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I wonder why data security professionals don't practice compartmentalization. 100 million accounts should not be accessible from one account. It should be like watertight compartments in a ship. Breaching one doesn't sink the ship.

I worked at a tech company, three times my personal data was put at risk because someone at HR left their laptop in their car during a night on the town.

I asked if my personal data was stored in files downloaded to the laptop, they said yes.

When I asked why my data needed to be downloaded to the laptop and not limited to just online access they stopped responding.

This of course was the same company who mailed me my co-workers salary in spreadsheet form, twice because my name was similar to another manager.

Why that was necessary was beyond me too.

Data security professionals don’t make these decisions, random developers do. And they do what is easiest.

At most large companies, IT sets the policy and developers are required to work within that policy. I've worked at about 10 jobs. The only one where devs could write their own ticket was a startup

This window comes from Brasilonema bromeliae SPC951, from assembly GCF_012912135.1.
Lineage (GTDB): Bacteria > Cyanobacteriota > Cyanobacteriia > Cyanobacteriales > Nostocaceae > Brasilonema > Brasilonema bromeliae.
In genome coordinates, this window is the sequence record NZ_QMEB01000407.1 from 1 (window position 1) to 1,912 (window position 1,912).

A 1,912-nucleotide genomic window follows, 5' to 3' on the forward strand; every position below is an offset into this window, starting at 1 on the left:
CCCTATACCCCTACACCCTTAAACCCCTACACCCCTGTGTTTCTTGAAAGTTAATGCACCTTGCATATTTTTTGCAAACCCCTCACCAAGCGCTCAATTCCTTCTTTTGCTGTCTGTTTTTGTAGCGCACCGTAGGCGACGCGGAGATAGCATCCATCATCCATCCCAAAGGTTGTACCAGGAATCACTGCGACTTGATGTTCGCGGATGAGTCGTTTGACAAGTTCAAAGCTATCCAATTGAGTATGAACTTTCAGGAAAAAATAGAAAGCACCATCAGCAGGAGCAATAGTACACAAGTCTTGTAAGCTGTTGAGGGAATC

IT doesn’t have any involvement when it comes to S3 buckets at any company I’ve seen. Anything in a cloud tenancy is devops acting with autonomy. Sometimes they have a security person review it, but many companies don’t do that, and the ones that do have way more moving parts than their security engineers are capable of reviewing, so stuff gets through.

Even then, it’s unlikely that a security person would recommend compartmentalizing this particular data set. Any application that needs access to some of it probably needs access to all of it, and it makes little difference if you compromise a server and get one key or if you get 30 keys. The trust boundaries haven’t moved, so it would increase cost without really mitigating any threats.

I don’t think they even had a legitimate reason to keep this data around. Surely they aren’t all active accounts and s3 isn’t a place the data likely needs to be long term.

They have to keep the data at least 7 years because of some regulation(s)

Doesn’t excuse what happened, obviously

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